New Testament Church Proliferation Digest


Spreading the Gospel via House Churches



NT Church Proliferation Digest Wednesday, September 18 2002 Volume 02 : Number 167
[NTCP] re: elder designates their age - pastoring, their role
Re: [NTCP] Components of proper church meetings
Re: [NTCP] Components of proper church meetings
[NTCP] Re: Campbell
RE: [NTCP] Re: Campbell
[NTCP] showing love by learning the native language
[NTCP] Re: Campbell

Date: Tue, 17 Sep 2002 11:16:46 +0200
From: "Deborah" <deborah.millier * juccampus>
Subject: [NTCP] re: elder designates their age - pastoring, their role

Jay F. wrote:

> Ruling in the Kingdom of God, is not
> about imposition, it is about submission.
> It works by submission. It is "age"
> related. Everything alse being equal, the
> youngers are to be in submission to
> those who are older. most of the time
> even spiritual maturity is more likely to
> be found in those you are older than in
> those who are younger.

Just a quicky from the "elder" testament:

"I have more understanding than the elders, for I obey your precepts" (Psa.
119:100).

I think *experience* in righteousness (i.e. practiced and disciplined
obedience to God's word, which translates into solid insight for life) comes
into play here. Not so much age per se-- although you (Jay) are right that
this most often is acquired through more years on the planet ... and in the
Lord. But not always. This might be the essence of what that considerable
list of qualifications about elders in Paul's letter to Titus is meant to
convey.

> It's not the one who does most of the
> talking who rules in the Kingdom. On
> the contrary, it is more likely to be the
> one who talks the least. One mark of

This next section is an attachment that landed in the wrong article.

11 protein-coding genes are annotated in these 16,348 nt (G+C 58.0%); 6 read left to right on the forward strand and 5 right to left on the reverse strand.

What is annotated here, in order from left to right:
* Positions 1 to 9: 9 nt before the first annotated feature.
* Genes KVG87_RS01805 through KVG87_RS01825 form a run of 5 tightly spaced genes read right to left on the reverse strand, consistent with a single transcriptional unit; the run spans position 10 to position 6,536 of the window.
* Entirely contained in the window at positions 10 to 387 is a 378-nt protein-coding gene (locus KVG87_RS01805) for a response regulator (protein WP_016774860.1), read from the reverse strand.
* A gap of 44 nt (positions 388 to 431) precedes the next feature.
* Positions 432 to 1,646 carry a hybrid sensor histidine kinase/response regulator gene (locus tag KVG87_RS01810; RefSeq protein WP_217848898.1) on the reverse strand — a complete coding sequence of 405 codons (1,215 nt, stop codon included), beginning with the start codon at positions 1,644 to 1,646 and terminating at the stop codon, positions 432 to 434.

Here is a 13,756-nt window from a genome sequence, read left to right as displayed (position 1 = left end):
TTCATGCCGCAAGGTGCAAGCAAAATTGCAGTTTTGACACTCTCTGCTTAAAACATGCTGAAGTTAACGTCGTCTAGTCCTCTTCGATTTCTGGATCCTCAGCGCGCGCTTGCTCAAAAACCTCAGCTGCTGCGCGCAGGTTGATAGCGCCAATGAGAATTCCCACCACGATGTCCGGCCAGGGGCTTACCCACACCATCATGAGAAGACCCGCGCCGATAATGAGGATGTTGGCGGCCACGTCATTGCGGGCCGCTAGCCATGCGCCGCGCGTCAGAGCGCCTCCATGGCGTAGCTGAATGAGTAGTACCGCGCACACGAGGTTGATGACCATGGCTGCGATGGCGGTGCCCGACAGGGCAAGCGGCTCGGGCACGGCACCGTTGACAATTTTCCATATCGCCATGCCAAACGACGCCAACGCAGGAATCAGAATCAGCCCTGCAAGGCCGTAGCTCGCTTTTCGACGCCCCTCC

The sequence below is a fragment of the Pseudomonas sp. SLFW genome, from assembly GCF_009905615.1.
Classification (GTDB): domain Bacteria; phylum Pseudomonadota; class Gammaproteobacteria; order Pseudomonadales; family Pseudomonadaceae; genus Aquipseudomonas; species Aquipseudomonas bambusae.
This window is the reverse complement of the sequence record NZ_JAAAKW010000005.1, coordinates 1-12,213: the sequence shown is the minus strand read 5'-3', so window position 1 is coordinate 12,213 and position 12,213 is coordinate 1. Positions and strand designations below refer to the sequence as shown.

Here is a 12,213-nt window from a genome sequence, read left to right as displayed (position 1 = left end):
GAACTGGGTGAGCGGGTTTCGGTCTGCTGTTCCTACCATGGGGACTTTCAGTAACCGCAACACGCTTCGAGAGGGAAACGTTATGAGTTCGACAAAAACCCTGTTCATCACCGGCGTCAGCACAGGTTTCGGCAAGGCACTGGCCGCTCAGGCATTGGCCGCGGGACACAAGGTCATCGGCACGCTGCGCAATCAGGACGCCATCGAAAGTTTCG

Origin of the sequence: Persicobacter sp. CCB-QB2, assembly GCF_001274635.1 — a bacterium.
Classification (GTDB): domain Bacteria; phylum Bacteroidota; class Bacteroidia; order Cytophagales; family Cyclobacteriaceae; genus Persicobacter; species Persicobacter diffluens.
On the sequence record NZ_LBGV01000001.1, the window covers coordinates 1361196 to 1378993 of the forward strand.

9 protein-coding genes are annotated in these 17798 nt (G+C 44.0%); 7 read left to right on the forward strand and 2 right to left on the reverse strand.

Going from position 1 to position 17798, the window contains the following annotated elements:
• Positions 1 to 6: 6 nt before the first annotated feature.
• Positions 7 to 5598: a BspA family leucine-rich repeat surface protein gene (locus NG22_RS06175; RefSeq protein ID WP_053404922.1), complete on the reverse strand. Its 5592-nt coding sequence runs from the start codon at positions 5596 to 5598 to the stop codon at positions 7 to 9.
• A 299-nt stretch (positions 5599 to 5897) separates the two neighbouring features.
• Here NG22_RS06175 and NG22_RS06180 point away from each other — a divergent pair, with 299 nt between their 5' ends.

> maturity among the mature is that they
> have learned to be quick to hear but
> slow to speak. The less mature can be
> easily discerned as those who are slow
> to hear , and quick to speak.

Lest I be thought younger than my 43 years (plus TWO MONTHS!!! ... so
there!), I'm outta here. Until the next time I feel the need to blab, that
is. ;-)

Michael
Jerusalem


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Date: Tue, 17 Sep 2002 11:14:56 +0200
From: "Deborah" <deborah.millier * juccampus>
Subject: Re: [NTCP] Components of proper church meetings

T.C. wrote:

> I admit that I am in a double bind. I'd
> like to start from scratch with converts,
> but it's hard without an already
> functioning community of like-minded
> believers to integrate them into.

I'm still praying with you about your mom, your wife, and your money
situation. Others of us on this list are too. He's a God of the impossible
... as you know also. Hang in there, bro.

Now to the topic at hand: sounds like a "bind" of your own making,
T.C. I'm not saying it's easy to win converts "from scratch" but that's the
essence of church *planting*, isn't it? "To boldly go ..." (fade in, then
crescendo of cheesy synthesized music, high on vibrato!)"... where no man
has gone before!!!"-- or woman, for that matter. And the bright side is
that you spend less time having to un-do what others have taught them. But
then again, others may have to un-do what you have taught them later on down
the pike. ;-)

RELATED SIDE NOTE: Not to join a chorus *against* you, but I would
personally give liturgical worship a back seat to the preaching of the
bodily resurrection of Christ. Any day! That coming from a vocal advocate
of liturgy, mind you. If you can't find a community with both biblical
doctrine AND biblical worship, then choose one of the biblical doctrine
groups. Correct worship is easier to milk out of correct doctrine than the
reverse. Or better yet, plant a church which incorporates both from the
beginning.

> On the other hand, to form a community
> of believers is to struggle to find
> some Christians who 1) actually know
> the Gospel message, 2) have any
> conception of what worship is biblically,
> and 3) actually want to live a life of
> sanctification in discipleship and friendship.

... unless you start from scratch. And teach 'em.

> I think almost any place in the world
> would have some type of fermentation
> process with fruit, and some type of
> staple resembling bread. I put the ????
> behind Sam's deal about Pepsi and Pizza
> simply because bread and wine is pretty
> plentiful in Canada.

I once studied under a woman (... yes a *woman*, Jay F. Pick yer jaw
up off the floor, please. ;-) ) who served with her husband on a team of
church planters in Irian Jaya. She said that the tribe they worked with ate